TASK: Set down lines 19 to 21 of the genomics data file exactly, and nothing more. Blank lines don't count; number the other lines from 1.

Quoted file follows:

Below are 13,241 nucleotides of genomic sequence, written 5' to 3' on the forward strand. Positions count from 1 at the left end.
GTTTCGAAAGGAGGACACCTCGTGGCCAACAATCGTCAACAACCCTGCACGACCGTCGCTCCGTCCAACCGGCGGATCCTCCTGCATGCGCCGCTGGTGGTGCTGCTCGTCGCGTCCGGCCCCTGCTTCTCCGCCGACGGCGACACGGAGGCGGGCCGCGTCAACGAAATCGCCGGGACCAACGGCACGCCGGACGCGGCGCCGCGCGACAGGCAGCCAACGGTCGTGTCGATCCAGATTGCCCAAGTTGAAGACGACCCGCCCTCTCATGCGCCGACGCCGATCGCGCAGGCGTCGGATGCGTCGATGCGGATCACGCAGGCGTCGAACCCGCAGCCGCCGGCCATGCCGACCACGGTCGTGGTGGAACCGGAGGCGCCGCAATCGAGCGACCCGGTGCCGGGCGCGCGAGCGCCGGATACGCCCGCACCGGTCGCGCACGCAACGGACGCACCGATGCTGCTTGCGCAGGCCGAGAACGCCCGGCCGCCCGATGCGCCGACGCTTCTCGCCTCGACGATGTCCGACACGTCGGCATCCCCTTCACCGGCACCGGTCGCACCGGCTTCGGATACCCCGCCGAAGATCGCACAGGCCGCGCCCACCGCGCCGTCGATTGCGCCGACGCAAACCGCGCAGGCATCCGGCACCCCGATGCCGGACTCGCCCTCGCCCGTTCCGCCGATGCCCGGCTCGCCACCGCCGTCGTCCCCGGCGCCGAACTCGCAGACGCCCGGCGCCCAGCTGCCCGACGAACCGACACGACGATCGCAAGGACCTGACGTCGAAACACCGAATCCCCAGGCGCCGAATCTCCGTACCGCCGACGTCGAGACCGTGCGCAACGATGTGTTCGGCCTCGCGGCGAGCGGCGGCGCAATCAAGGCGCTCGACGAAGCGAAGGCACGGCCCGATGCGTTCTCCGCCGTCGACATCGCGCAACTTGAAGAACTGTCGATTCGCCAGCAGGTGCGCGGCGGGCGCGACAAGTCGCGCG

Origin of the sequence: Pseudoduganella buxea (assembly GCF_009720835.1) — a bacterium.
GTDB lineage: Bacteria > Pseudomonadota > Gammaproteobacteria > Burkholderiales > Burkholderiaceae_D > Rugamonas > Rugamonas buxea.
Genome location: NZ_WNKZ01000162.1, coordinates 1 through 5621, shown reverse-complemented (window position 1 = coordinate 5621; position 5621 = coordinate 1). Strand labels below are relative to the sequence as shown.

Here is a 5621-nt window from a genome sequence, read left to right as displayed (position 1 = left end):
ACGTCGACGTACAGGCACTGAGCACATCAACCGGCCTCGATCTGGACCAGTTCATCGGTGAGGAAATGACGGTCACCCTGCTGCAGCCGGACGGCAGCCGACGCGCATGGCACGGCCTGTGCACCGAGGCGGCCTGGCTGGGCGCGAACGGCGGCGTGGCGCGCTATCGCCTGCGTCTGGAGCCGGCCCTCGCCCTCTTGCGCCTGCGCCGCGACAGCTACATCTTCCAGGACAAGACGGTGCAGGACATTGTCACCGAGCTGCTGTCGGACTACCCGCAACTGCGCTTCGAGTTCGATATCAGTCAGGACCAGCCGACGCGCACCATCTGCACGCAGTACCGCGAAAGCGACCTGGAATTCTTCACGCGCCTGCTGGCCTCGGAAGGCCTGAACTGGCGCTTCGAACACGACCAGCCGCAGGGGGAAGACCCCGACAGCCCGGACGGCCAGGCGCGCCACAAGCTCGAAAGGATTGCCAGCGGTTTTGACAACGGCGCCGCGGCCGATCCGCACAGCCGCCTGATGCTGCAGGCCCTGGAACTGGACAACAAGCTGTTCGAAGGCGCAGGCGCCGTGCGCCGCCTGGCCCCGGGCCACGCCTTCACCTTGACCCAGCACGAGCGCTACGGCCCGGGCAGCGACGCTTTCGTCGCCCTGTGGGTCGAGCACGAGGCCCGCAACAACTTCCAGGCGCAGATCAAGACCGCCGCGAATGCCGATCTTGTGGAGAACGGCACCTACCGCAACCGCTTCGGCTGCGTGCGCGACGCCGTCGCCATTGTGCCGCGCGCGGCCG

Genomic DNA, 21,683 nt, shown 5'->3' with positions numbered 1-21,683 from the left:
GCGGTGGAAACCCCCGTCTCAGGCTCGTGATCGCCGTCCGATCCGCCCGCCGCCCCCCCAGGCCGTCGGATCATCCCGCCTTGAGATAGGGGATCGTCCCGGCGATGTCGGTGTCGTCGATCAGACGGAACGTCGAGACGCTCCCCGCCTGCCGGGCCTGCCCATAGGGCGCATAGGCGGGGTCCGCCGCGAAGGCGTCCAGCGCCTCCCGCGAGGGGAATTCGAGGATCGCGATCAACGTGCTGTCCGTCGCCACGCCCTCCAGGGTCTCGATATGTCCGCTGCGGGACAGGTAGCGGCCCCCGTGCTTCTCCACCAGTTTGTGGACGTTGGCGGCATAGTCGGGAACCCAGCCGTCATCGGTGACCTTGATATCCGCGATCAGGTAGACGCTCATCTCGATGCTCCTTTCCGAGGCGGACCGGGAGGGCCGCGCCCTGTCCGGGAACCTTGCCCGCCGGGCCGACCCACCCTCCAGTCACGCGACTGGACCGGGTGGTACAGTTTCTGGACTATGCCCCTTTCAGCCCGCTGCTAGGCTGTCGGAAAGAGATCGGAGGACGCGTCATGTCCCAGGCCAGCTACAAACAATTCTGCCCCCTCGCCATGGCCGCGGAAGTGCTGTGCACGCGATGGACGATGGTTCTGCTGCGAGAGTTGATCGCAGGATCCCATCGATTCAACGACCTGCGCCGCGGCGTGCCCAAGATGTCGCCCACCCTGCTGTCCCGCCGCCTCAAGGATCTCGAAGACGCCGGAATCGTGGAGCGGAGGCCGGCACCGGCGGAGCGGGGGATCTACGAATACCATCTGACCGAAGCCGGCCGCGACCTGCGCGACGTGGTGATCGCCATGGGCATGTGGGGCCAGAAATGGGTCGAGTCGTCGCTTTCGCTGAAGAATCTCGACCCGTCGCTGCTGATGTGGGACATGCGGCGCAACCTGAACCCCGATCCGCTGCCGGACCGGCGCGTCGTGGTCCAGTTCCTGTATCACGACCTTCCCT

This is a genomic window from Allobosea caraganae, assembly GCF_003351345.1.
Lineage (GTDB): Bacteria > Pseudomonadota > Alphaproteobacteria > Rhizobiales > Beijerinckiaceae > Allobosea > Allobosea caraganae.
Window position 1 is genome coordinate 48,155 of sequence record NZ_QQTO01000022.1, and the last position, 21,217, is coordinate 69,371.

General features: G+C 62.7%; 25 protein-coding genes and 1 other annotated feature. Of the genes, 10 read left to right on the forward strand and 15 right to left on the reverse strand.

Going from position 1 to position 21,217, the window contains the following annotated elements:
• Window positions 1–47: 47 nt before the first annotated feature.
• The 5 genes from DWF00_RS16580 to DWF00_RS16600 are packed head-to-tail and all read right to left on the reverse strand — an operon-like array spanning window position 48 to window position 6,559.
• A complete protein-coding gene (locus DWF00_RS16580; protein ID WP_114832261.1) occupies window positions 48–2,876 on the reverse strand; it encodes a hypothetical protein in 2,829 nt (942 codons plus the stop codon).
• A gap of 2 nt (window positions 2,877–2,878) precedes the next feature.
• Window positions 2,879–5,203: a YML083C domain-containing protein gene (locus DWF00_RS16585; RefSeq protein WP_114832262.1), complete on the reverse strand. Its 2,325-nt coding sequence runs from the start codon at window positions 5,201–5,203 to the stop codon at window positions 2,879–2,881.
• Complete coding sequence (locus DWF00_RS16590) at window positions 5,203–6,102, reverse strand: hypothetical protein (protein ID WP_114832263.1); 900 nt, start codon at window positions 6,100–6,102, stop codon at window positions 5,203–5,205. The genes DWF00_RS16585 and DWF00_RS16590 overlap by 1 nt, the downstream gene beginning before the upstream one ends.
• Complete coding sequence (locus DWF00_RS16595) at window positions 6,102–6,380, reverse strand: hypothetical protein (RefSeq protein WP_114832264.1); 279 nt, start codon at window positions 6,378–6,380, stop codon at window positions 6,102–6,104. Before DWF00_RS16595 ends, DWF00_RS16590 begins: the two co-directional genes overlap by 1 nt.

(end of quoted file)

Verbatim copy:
• Window positions 2,879–5,203: a YML083C domain-containing protein gene (locus DWF00_RS16585; RefSeq protein WP_114832262.1), complete on the reverse strand. Its 2,325-nt coding sequence runs from the start codon at window positions 5,201–5,203 to the stop codon at window positions 2,879–2,881.
• Complete coding sequence (locus DWF00_RS16590) at window positions 5,203–6,102, reverse strand: hypothetical protein (protein ID WP_114832263.1); 900 nt, start codon at window positions 6,100–6,102, stop codon at window positions 5,203–5,205. The genes DWF00_RS16585 and DWF00_RS16590 overlap by 1 nt, the downstream gene beginning before the upstream one ends.
• Complete coding sequence (locus DWF00_RS16595) at window positions 6,102–6,380, reverse strand: hypothetical protein (RefSeq protein WP_114832264.1); 279 nt, start codon at window positions 6,378–6,380, stop codon at window positions 6,102–6,104. Before DWF00_RS16595 ends, DWF00_RS16590 begins: the two co-directional genes overlap by 1 nt.